The Clock is Ticking!

COP27 is about to start and we're bracing ourselves for some challenging and crucial actions about the future of human impact (and life) in a changing climate.

COP stands for Conference of the Parties, generically addressing every committee created to follow-up on the implementation of an international treaty. Yet, it is now mostly associated with the committee of signatory countries created after adopting the United Nations Framework Convention on Climate Change (UNFCCC) in 1992.

This year, the 27th Conference will be held in Sharm-el-Sheikh, Egypt, beginning 6th November 2022. Politicians, diplomats and national delegates present their commitments and share the debate with non-state actors, unfortunately mainly corporate representatives from the fossil fuel industry. Although outnumbered, civil society organisations and environmental defenders will also make their voices heard.

Just and fair transition is the biggest challenge at stake. This year's conference will likely focus on firmer implementation plans, hopefully, stopping immediately the subsidies for the fossil fuel industry and redirecting the volume and scope of those financial flows towards renewable and less impactful sources of energy. 'Loss and damage' climate reparations will also be a core and confrontational theme, as the poorest and least contributing countries are also the most affected by the effects of climate change. As representatives of the Fair Trade Enterprises and activists, we'll closely follow the discussions. As stated in the joint position paper, the Fair Trade movement demands stronger governmental protection for Small and Medium Enterprises (SMEs), due to their climate actions and pioneer role for the new sustainable economy.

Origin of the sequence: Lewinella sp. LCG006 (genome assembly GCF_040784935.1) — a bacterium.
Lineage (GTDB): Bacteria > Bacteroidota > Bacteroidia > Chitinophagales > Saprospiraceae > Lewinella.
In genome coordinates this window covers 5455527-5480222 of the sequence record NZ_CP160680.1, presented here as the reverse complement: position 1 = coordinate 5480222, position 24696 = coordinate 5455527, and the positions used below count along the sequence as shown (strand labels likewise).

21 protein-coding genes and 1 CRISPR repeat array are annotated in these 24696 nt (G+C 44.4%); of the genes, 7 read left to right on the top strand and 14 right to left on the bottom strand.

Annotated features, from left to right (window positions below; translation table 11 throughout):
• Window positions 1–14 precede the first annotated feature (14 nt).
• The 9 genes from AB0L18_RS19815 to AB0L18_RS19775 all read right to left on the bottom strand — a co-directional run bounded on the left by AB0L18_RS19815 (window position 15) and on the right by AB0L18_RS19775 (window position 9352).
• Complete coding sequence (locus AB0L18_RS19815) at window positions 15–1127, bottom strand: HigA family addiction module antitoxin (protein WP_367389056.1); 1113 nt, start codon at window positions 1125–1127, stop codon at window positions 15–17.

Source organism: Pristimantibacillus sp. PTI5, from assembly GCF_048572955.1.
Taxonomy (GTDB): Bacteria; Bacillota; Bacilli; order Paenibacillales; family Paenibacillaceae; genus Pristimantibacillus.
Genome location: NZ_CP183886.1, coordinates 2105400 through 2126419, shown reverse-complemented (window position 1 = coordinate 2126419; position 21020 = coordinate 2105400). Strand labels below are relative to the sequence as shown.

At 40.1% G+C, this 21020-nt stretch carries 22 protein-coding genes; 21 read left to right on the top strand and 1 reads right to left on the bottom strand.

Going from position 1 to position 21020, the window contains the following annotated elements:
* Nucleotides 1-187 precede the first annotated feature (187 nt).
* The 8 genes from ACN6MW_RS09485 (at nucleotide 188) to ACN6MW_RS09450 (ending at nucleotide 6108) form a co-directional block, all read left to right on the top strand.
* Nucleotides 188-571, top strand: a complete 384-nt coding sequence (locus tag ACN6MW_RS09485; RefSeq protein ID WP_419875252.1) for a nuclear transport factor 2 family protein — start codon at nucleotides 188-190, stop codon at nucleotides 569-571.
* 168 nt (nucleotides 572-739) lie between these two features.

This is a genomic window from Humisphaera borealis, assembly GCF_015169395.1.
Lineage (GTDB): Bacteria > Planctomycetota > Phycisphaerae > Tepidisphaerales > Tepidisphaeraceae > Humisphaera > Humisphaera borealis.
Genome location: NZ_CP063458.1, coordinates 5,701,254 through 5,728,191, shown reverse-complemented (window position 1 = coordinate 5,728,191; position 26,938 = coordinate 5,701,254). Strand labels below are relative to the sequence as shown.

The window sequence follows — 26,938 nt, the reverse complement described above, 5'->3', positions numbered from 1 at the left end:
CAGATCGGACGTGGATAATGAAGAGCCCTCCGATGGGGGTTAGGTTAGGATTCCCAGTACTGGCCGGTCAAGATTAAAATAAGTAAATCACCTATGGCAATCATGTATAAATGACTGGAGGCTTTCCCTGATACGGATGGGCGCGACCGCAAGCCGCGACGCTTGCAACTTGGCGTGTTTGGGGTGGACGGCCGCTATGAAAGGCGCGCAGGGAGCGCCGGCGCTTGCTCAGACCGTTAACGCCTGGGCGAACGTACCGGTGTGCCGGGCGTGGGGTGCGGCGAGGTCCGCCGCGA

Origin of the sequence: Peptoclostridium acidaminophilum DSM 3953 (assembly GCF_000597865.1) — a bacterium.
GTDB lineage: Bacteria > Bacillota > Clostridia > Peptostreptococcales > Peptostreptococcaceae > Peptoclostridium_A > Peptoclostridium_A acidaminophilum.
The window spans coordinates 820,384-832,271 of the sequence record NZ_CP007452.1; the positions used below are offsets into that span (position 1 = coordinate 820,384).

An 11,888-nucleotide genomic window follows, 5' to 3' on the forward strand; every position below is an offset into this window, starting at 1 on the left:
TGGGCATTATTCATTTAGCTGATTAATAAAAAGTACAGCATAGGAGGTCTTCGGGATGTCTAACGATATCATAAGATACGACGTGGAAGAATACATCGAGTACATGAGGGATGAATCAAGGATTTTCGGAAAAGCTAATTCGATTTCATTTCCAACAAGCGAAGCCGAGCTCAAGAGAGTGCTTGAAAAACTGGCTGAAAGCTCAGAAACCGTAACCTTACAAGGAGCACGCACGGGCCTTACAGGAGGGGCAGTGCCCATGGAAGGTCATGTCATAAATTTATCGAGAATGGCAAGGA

They are showcasing business models that promote energy efficiency and transition to renewables, strengthen community capacity and equitable gender relations, restore soil health and protect natural habitats. Fair Trade Enterprises have been doing this through relentless work, shared responsibility and partnerships that have enabled them to sustain the unfair competition on international markets. Yet, it's high time they got the due recognition and support. Carbon offsets are nice but far from enough! We need a new low-carbon, a fair economy that has rights holders (not shareholders) at its core. Just transition and environmental justice can't be achieved without rethinking (inter)national value chains and trade policies.

We'll be reminding Conference Parties that if human and environmental rights are non-negotiables, the current status quo needs to be changed immediately. 

There's no climate justice without trade justice. Click here to read the position paper.